• Remove the guidance in paragraphs 85-86 and example Q regarding the impact of covenants on the materiality of other information (see issue 2).


The Board members had strongly opposing views on this issue. The Staff recommendations were approved by a narrow margin. The discussion centred on issue 2.

Those who supported removing the guidance raised the following points:

  • One of the main objectives of the PS is to promote a change in behaviour on how materiality is assessed. Having an immediate conflict between the PS and the regulatory and auditing requirements would hardly assist in achieving this objective, and would undermine the three-way relationship and dialogue between the preparer, auditor and regulator. In contrast, removing the guidance would remove a clear point of tension from the document.
  • The ED originally proposed that materiality judgements should be influenced by the existence of covenants, i.e. directly opposite to what the current draft of the PS proposes. As such, the stakeholders have not had a chance to comment on the current proposals. Furthermore, given that the PS is not supposed to introduce new guidance or interpretation, by exposing one way of thinking but finalising it in the completely opposite way, neither of which is supposed to be ‘new’ guidance, is inherently contradictory and indicates that the Board itself has not clearly thought through the matter. Retaining the guidance under such circumstances would only create confusion.
  • Some members think that a non-authoritative PS is not the right place to include such guidance, because it will have no weight against other authoritative guidance in case of conflicts. If the Board were to issue guidance on how covenants would affect the materiality assessment of other information, some Board members believed that it should be discussed head-on specifically with the aim of producing authoritative guidance, rather than as a by-product of a general discussion on materiality.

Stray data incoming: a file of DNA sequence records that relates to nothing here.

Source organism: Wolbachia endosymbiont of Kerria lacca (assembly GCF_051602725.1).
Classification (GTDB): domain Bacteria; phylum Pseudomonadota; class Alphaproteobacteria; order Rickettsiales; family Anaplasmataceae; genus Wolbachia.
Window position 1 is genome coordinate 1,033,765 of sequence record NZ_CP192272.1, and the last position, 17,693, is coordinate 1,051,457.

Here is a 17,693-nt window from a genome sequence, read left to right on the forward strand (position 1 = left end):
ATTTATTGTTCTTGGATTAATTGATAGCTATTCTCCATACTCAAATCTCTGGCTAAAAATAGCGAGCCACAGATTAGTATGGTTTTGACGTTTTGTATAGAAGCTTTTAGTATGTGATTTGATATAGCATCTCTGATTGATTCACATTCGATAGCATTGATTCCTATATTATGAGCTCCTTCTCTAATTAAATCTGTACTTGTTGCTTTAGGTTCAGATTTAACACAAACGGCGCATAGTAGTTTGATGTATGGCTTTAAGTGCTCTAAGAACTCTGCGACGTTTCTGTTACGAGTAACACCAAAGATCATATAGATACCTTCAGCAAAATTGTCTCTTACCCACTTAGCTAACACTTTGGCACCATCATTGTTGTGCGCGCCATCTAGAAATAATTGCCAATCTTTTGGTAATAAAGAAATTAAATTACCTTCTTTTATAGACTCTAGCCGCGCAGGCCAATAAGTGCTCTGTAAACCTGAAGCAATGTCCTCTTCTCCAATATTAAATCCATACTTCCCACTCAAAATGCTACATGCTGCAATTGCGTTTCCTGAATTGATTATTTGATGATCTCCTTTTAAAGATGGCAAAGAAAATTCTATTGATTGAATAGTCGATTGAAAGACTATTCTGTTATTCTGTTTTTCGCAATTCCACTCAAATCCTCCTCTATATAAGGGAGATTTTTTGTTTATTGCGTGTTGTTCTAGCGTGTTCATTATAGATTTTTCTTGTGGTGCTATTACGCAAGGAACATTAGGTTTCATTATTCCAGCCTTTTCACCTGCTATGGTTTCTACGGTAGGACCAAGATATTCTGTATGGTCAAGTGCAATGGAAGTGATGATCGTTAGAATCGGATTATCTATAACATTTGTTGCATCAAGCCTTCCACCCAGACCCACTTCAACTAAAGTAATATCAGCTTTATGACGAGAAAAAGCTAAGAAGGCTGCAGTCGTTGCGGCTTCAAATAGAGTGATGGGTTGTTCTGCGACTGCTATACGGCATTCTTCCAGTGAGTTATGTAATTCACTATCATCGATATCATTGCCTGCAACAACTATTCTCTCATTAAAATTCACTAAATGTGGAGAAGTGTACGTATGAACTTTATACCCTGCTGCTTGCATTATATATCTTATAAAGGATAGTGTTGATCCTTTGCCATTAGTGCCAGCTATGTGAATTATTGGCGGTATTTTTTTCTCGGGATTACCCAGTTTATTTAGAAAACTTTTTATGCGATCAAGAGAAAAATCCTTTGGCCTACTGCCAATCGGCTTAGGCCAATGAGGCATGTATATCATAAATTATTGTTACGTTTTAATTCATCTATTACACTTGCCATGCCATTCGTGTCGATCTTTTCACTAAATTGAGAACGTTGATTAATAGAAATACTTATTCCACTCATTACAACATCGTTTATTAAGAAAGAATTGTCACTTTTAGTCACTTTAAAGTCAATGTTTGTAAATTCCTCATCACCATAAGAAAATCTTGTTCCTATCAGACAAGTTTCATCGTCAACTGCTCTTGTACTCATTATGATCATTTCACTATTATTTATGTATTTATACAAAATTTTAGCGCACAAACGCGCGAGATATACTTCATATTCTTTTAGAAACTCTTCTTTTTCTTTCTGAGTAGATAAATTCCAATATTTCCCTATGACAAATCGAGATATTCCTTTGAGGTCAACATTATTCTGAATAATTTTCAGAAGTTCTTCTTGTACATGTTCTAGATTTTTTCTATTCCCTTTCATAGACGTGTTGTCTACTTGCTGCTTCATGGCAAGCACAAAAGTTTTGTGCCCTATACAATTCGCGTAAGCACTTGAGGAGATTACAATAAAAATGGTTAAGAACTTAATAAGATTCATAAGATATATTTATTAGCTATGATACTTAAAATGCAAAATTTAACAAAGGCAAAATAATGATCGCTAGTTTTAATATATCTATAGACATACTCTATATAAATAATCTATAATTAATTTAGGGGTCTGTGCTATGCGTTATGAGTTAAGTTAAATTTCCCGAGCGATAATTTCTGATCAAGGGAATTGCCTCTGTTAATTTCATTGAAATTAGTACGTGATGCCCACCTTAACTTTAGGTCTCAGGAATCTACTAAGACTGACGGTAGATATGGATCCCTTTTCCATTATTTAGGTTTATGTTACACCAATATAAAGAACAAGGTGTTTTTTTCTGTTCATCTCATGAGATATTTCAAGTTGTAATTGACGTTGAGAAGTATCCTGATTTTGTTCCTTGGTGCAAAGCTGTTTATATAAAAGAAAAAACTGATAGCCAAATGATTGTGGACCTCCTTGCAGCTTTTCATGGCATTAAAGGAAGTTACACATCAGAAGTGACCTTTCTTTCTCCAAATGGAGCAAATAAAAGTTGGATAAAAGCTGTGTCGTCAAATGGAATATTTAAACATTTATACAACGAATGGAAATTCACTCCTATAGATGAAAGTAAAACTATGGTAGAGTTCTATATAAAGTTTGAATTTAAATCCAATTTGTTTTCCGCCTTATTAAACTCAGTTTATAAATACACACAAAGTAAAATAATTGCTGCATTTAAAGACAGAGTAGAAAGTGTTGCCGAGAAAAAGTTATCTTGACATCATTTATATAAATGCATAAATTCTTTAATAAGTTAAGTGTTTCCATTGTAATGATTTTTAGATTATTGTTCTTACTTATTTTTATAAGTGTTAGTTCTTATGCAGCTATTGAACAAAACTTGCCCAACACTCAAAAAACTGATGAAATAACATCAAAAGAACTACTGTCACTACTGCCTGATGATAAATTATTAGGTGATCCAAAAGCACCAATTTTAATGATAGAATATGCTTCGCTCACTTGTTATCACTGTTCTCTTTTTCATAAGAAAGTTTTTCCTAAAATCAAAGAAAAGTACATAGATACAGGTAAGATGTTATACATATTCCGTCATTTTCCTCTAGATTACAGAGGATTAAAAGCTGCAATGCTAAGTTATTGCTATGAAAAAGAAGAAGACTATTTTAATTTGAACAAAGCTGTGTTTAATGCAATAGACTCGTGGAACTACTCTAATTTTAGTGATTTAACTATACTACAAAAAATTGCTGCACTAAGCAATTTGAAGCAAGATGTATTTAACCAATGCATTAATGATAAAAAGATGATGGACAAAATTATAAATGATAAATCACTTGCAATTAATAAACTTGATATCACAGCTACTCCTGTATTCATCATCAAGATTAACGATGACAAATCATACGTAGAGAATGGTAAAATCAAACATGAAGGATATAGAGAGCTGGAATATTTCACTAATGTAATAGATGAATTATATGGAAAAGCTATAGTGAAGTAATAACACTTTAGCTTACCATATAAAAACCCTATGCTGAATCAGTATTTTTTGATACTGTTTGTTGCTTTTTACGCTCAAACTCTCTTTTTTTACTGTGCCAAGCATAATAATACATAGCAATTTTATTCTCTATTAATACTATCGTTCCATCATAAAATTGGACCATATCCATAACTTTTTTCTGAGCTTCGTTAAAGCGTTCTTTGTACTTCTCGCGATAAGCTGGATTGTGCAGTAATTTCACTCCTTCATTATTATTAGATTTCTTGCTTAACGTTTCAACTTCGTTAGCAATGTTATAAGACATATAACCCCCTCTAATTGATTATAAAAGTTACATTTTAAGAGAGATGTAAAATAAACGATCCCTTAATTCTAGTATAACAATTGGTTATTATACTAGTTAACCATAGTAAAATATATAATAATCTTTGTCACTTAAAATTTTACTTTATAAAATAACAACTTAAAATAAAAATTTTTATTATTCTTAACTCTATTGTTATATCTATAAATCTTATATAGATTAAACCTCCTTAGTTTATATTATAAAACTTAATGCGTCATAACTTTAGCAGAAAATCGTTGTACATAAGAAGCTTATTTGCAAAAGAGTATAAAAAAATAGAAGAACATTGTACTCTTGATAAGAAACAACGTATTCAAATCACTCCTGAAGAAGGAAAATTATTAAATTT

• One Board member believed that it is more of a reciprocal assessment than a circular assessment if covenants were considered when making materiality judgements on other information. It would involve ‘a quick peek’ of the covenants, existing information and a mental calculation of what materiality would be and then reassessing the impact again. He observed that such reciprocal assessments are applied to many things when preparing financial statements. As such, an outright prohibition on considering covenants may not be appropriate. Given the discussions around the table, it is evident that the Board members are not on the same page nor are they clear that they have got this right. Hence he believed that it would be better to remove the guidance to bring the situation back to neutral ground.

Those who supported retaining the guidance observed as follows:

  • Regulatory and auditing guidance should not drive the Board’s decisions as they are created for different purposes. The Board is not required, nor is it able, to consider all regulatory requirements when making decisions. This case should be no different. Furthermore, the Staff was not sure whether regulators apart from the SEC require covenants to be considered when making materiality judgements. Since the SEC requirements apply only a subset of IFRS financial statements preparers, these Board members believed that it is not appropriate to remove the guidance just because of a conflict with one regulator.
  • As mentioned above, one of the objectives of the PS is to trigger a change in behaviour. If the Board is shrinking away from this guidance because of the potential conflicts and the likely debates that it will sparkle, then the Board would have missed its objective.
  • The Board has debated this issue before and arrived at the current proposal. If it abandons it now, it could be seen as endorsing the current behaviour (whatever that may be).